My philosophy includes four basic tenets: 1) Clinical Excellence: I strive to provide the best care at all times and stay current on evidence-based practice for my patients. I look for ways to improve my practice and better myself as a clinician. 2) Mutual Respect: I treat my patients the way I would like to be treated. 3) Responsibility: I accept responsibility for my attitude, actions, knowledge and mistakes, and 4) Trust: I act with integrity. Healthcare is a partnership between the provider and the patient. I believe these four ideals can help create a positive, successful partnership. I look forward to starting that process with the people of Napoleon and surrounding area.

What are your impressions of the WHC so far?

I have only visited the clinics once, but everyone was very friendly and welcoming. They also seemed very supportive of one another. Everyone I met seemed to really enjoy his or her job, which says to me that this is a good place to work.

Coming from a city, what are you looking forward to about practicing medicine in our rural communities?

Salt Lake is a large city, and that affords opportunities and access to many specialists and therapies. While this may help the patient get better care, it can make the provision of healthcare feel somewhat disjointed at times. In a rural area, the access to some of those aspects is more limited, but providers get the opportunity and responsibility of caring for the whole patient, instead of just bits and pieces.

Talk a little bit about yourself, your family, what you like to do in your free time, hobbies, etc.

I was born and raised in Salt Lake City, Utah and all of my family members currently live in Utah. I am the second of four children. My father is a physical therapist and runs a wound care clinic, and my mother is retired. Two of my brothers also work in healthcare. In my spare time, I like to read, play the piano, sew, bake, and spend time with my nieces and nephews. I also enjoy going to University of Utah football games and Real Salt Lake soccer games.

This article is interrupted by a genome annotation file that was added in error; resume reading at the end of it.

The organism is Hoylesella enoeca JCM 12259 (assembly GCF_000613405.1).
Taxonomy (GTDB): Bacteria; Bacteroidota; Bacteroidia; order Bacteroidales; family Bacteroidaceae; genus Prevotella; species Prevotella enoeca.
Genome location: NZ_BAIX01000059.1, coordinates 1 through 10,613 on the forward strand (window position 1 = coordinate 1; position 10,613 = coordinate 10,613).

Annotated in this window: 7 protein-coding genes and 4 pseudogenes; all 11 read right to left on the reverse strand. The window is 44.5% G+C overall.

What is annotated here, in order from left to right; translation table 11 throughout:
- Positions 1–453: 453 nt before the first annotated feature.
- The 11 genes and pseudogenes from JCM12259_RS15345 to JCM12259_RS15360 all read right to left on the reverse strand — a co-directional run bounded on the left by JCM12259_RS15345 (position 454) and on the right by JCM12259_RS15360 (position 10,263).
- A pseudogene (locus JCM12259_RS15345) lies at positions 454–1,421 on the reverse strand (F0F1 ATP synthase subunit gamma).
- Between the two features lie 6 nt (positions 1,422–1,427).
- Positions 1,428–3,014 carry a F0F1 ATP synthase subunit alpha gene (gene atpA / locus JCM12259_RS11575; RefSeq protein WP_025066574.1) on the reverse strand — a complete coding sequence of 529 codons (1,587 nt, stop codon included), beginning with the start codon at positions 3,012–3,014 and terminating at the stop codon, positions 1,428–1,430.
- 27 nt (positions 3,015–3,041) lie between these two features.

Tuesday
Nov112014

The Very Beginning

This year, both the Wishek Hospital and Ambulance Service are celebrating significant milestones

1941: Wm E Huber shares the idea of a hospital for Wishek

1949: An organizational membership meeting is held in City Hall

1949: The Wishek Hospital and Clinic Association forms

1954: The Wishek Community Hospital opens its doors to patients on April 1st

1964: A new hospital wing is built

1977: A clinic is added, adjacent to the hospital

In 1954, the Wishek Community Hospital accommodated eight double rooms to handle 16 patients at a time with a staff of 13. In 2014, the Wishek Hospital and Clinics is licensed for 24 beds, a staff of 95, and operates four Rural Health Clinic locations.


Tuesday
Nov112014

The 1st Birth

At the opening of the Wishek Community Hospital, there was already anticipation for the hospital's first baby delivery. On April 24, 1954, Tom Regner was celebrated as the first boy born in the hospital. Son of Mr. and Mrs. Arnold Regner of Burnstad, Tom was the youngest of seven siblings, but privileged enough to be the only one born at the Wishek Hospital.

“Back in those days, having the hospital as a birth place was considered quite a luxury. Up until that point, many rural mothers were giving birth in their homes,” said Tom.

His wife Linda carried on the tradition and had their two sons in the Wishek Hospital in the 1970’s. “This hospital is a handy thing for the community. What would we do without one? We need it. Sometimes, you only have a few minutes before you have to get to the hospital.” Tom speaks from experience as he hasn't lived far from his birth place and makes his home two miles outside of Wishek.